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Arizona’s rare rejection of voter ID law

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As a testing ground for election denial, you’d be hard-pressed to find anything better than Arizona in 2022. Despite its recent drift to swing statehood, Arizona’s Republican Party has been taken over by extreme elements and appointed Holocaust deniers for every state office. And his defeated gubernatorial candidate, Kari Lake, appears to be the only high-profile Republican to make the baseless claim that her election was stolen.

The verdict on the state’s GOP descent into denial was already pretty clear, thanks to the losses of Lake and others like Senate nominee Blake Masters and nominee for Secretary of State Mark Finchem.

But don’t sleep on the state’s latest result: voters’ highly unusual rejection of a voter ID measure. Proposition 309 backs down less than a percentage point, but the Associated Press projected late Wednesday that it was defeated.

Despite state Republicans’ emphasis on “election integrity,” it appears to be the first time in a decade that voters — in any state — have rejected stricter voter ID.

Arizona already has a voter registration card. But the ballot measure was intended to force anyone voting in person to use photo ID, whereas the law currently allows those without photo ID to provide two alternative documents, such as a utility bill. For mail-in voters, the measure would have required them to register their dates of birth and either voter identification numbers, driver’s license or ID card numbers, or a partial Social Security number. Currently, voters only have to sign and date.

The rejection is notable not just because of the GOP’s focus on voter fraud (despite the lack of evidence that this is truly a significant or pervasive problem). It’s also notable because voter ID is something the vast majority of Americans support, at least on a superficial level: A January poll from Monmouth University found that 80% of Americans supported ” require voters to show photo ID” to vote.

That number might be overstating things: some people might like the idea of ​​an ID in theory, but may not insist on a new rule strictly requiring photo ID that not everyone has .

But the rejection is still quite historic.

According to the Ballot Initiative Strategy Center. In 2012, Minnesota voters rejected a measure that would have required photo ID, 54% to 46%.

Most importantly, voters were eager to sign off on strengthening these demands:

  • Arizona voters in 2004 adopted the current requirements. They did it by a 56-44 margin.
  • Oklahoma, by a whopping 74-to-26 margin, passed a law in 2010 that required either photo ID or the voter to sign an affidavit when provisionally voting. (These laws generally allow those without photo ID to vote provisionally, which requires jumping through additional hoops for your ballot to be counted.)
  • Missouri in 2016 voted 62 to 37 for a measure allowing the state government to require voter ID, but not necessarily photo ID.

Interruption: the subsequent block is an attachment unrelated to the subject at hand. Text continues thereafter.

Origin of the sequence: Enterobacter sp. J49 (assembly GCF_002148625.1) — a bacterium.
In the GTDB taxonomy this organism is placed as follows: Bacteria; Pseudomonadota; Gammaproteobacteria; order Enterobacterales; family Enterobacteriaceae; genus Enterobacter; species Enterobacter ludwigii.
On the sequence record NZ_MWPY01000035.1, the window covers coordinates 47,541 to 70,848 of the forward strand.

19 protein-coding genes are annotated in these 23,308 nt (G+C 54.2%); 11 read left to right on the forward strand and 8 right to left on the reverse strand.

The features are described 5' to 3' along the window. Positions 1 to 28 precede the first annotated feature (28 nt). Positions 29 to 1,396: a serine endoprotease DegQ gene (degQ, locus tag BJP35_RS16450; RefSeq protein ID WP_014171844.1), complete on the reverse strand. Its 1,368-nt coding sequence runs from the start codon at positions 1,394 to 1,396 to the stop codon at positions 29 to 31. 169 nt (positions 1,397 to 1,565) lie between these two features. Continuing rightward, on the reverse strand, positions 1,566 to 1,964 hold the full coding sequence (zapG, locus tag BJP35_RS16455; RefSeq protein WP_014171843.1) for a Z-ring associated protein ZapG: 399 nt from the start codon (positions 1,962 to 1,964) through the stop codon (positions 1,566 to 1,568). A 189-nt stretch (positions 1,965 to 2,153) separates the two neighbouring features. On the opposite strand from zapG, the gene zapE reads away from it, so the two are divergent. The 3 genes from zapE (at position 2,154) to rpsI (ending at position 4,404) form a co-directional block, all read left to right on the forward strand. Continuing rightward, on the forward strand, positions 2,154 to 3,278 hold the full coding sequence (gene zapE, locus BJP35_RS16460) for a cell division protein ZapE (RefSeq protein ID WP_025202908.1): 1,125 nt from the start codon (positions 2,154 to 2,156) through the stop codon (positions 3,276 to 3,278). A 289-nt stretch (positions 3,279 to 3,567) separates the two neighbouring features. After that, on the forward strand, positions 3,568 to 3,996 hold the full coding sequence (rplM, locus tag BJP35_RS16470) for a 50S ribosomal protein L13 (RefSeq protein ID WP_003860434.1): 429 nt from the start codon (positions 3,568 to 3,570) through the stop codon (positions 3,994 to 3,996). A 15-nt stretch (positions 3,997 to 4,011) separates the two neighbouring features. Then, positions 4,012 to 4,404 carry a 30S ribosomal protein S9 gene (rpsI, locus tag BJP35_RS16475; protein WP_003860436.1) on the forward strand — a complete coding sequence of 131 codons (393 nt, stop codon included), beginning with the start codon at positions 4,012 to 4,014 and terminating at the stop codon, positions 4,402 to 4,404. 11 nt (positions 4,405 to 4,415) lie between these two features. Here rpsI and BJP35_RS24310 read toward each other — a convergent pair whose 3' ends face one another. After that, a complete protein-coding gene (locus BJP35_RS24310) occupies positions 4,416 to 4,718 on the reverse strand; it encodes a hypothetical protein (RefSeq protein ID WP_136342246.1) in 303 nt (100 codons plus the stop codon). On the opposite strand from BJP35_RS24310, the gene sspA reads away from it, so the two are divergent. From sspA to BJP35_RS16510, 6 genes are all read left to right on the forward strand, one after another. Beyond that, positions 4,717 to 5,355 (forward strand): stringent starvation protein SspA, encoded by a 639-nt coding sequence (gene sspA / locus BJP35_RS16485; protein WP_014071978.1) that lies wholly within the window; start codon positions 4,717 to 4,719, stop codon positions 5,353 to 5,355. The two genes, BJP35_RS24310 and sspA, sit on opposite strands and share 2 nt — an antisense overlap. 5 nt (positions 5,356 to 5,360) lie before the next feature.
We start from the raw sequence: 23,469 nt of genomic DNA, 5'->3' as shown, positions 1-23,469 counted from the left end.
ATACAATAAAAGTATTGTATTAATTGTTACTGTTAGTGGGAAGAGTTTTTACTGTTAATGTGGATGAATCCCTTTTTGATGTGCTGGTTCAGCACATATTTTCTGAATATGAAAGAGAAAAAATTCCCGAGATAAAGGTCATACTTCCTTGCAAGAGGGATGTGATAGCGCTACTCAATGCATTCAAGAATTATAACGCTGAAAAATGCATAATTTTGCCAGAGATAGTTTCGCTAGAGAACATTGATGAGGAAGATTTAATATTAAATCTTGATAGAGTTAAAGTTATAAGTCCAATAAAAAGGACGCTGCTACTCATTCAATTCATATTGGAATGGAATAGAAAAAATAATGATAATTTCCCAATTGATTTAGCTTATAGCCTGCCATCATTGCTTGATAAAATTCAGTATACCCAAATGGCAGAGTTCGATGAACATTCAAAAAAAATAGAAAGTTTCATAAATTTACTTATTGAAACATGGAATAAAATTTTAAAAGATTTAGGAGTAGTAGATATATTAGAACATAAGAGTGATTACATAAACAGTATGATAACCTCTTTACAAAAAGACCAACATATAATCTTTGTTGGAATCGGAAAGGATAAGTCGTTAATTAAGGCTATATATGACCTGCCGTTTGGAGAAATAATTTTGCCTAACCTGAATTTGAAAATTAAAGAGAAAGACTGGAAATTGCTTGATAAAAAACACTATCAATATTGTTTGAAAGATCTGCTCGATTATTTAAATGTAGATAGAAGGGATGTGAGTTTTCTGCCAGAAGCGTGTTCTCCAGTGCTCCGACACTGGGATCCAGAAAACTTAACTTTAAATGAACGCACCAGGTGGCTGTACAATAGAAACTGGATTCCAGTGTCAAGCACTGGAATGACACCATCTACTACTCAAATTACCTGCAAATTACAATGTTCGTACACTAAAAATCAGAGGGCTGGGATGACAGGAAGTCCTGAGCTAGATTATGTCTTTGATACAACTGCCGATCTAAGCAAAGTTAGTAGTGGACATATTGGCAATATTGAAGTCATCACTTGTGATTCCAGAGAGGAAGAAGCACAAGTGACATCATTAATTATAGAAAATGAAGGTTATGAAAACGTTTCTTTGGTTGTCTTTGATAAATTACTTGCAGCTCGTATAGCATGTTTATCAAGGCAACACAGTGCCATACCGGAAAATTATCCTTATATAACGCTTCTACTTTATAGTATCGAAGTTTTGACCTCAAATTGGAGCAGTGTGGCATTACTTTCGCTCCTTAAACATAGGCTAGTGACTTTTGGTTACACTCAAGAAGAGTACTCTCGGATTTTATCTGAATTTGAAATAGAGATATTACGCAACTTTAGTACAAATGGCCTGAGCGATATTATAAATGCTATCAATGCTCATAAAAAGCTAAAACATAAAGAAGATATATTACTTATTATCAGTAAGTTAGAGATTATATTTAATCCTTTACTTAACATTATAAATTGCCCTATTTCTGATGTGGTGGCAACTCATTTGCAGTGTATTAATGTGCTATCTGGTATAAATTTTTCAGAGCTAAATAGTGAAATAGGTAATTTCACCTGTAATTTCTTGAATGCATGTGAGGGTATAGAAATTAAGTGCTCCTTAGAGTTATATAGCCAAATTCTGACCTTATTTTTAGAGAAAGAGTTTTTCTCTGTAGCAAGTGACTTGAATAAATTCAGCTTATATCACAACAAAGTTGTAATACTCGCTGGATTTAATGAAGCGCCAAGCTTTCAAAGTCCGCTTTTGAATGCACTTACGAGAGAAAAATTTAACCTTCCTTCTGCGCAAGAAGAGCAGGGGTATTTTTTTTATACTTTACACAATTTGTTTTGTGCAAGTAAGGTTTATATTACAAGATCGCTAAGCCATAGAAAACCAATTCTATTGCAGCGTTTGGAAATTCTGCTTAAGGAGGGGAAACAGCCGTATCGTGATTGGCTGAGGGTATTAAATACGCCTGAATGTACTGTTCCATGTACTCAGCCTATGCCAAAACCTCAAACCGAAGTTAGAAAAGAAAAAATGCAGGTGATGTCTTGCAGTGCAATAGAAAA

• In 2018, Arkansas and North Carolina passed new laws with margins of 79-21 and 55-45, respectively. Each person must show photo ID to vote in person. (North Carolina’s law has yet to be enforced, as it has been blocked by the courts, and the state Supreme Court is deliberating on whether the law was tainted by the state’s unlawful gerrymander .)
  • And as recently as this last election, Nebraska voters by a margin of 66 to 34 passed a measure to amend the state Constitution to require photo ID.

Precisely why Arizona delivered this move from such an unusual loss is complicated. There has been a concerted push against the ballot measure, which opponents say could disenfranchise voters. The Arizona Association of County Recorders, which represents local election officials in the state’s 15 counties, opposed it. The association said it was too cumbersome, could delay the count and could even compromise the privacy of voters’ data by forcing them to submit sensitive personal information by post.

And it also might have mattered that Arizona is a state where voting by mail is important, which means voters don’t necessarily see as much value in requiring something to vote in person that isn’t necessary to vote by mail.

But the rejection of voter identification measures, often touted as the simplest means of ensuring election integrity, in a state where voter denial has been so rampant should not escape anyone.

Voter ID has been in the works for years, most often thanks to GOP-controlled state legislatures, but also, sometimes, thanks to voters themselves.

You don’t have to be an election denier to support voter ID, but it was surely a measure of public sensitivity to the kind of election skepticism expressed by the Arizona GOP. The fact that Arizona voters decided this proposal went too far — in this place of all places and at this time of all time — is just the latest indication that voter denial has fallen completely flat. in the 2022 elections.



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